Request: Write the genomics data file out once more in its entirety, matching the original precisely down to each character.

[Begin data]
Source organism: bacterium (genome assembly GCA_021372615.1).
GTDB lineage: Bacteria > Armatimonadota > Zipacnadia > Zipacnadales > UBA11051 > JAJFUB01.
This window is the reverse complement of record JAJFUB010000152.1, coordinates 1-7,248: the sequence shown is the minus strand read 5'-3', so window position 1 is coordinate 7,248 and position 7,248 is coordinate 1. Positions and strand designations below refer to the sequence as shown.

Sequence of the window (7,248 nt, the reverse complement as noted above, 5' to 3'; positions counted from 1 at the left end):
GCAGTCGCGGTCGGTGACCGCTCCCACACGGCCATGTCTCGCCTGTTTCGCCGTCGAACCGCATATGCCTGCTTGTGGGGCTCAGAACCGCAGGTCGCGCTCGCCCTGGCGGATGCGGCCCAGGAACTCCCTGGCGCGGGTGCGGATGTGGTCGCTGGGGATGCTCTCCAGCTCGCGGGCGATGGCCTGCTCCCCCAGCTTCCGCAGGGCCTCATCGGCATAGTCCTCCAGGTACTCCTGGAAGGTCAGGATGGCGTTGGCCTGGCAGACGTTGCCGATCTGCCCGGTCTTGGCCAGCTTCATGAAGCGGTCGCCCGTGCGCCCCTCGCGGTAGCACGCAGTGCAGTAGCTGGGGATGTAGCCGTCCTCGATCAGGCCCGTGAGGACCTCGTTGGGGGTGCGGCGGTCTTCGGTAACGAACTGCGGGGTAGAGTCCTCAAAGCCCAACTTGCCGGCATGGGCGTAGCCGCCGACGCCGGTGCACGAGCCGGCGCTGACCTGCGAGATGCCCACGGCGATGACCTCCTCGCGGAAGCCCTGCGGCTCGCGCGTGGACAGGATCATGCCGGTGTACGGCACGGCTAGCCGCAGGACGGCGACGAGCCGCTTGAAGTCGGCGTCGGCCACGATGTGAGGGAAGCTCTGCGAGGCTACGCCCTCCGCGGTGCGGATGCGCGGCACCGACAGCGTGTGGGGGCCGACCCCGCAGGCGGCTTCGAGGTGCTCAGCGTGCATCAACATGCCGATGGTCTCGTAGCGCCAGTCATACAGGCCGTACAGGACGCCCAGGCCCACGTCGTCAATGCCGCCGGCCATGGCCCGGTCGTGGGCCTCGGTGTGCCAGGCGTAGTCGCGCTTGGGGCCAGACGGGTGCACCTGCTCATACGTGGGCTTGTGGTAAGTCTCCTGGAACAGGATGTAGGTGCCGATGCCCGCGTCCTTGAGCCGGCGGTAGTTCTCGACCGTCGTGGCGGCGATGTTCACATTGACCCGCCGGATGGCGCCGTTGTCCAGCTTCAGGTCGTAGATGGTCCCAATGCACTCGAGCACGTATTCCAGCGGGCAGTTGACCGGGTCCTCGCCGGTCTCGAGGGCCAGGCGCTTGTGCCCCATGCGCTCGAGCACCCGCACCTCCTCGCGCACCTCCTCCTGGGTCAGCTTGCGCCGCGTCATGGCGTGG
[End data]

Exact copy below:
Source organism: bacterium (genome assembly GCA_021372615.1).
GTDB lineage: Bacteria > Armatimonadota > Zipacnadia > Zipacnadales > UBA11051 > JAJFUB01.
This window is the reverse complement of record JAJFUB010000152.1, coordinates 1-7,248: the sequence shown is the minus strand read 5'-3', so window position 1 is coordinate 7,248 and position 7,248 is coordinate 1. Positions and strand designations below refer to the sequence as shown.

Sequence of the window (7,248 nt, the reverse complement as noted above, 5' to 3'; positions counted from 1 at the left end):
GCAGTCGCGGTCGGTGACCGCTCCCACACGGCCATGTCTCGCCTGTTTCGCCGTCGAACCGCATATGCCTGCTTGTGGGGCTCAGAACCGCAGGTCGCGCTCGCCCTGGCGGATGCGGCCCAGGAACTCCCTGGCGCGGGTGCGGATGTGGTCGCTGGGGATGCTCTCCAGCTCGCGGGCGATGGCCTGCTCCCCCAGCTTCCGCAGGGCCTCATCGGCATAGTCCTCCAGGTACTCCTGGAAGGTCAGGATGGCGTTGGCCTGGCAGACGTTGCCGATCTGCCCGGTCTTGGCCAGCTTCATGAAGCGGTCGCCCGTGCGCCCCTCGCGGTAGCACGCAGTGCAGTAGCTGGGGATGTAGCCGTCCTCGATCAGGCCCGTGAGGACCTCGTTGGGGGTGCGGCGGTCTTCGGTAACGAACTGCGGGGTAGAGTCCTCAAAGCCCAACTTGCCGGCATGGGCGTAGCCGCCGACGCCGGTGCACGAGCCGGCGCTGACCTGCGAGATGCCCACGGCGATGACCTCCTCGCGGAAGCCCTGCGGCTCGCGCGTGGACAGGATCATGCCGGTGTACGGCACGGCTAGCCGCAGGACGGCGACGAGCCGCTTGAAGTCGGCGTCGGCCACGATGTGAGGGAAGCTCTGCGAGGCTACGCCCTCCGCGGTGCGGATGCGCGGCACCGACAGCGTGTGGGGGCCGACCCCGCAGGCGGCTTCGAGGTGCTCAGCGTGCATCAACATGCCGATGGTCTCGTAGCGCCAGTCATACAGGCCGTACAGGACGCCCAGGCCCACGTCGTCAATGCCGCCGGCCATGGCCCGGTCGTGGGCCTCGGTGTGCCAGGCGTAGTCGCGCTTGGGGCCAGACGGGTGCACCTGCTCATACGTGGGCTTGTGGTAAGTCTCCTGGAACAGGATGTAGGTGCCGATGCCCGCGTCCTTGAGCCGGCGGTAGTTCTCGACCGTCGTGGCGGCGATGTTCACATTGACCCGCCGGATGGCGCCGTTGTCCAGCTTCAGGTCGTAGATGGTCCCAATGCACTCGAGCACGTATTCCAGCGGGCAGTTGACCGGGTCCTCGCCGGTCTCGAGGGCCAGGCGCTTGTGCCCCATGCGCTCGAGCACCCGCACCTCCTCGCGCACCTCCTCCTGGGTCAGCTTGCGCCGCGTCATGGCGTGG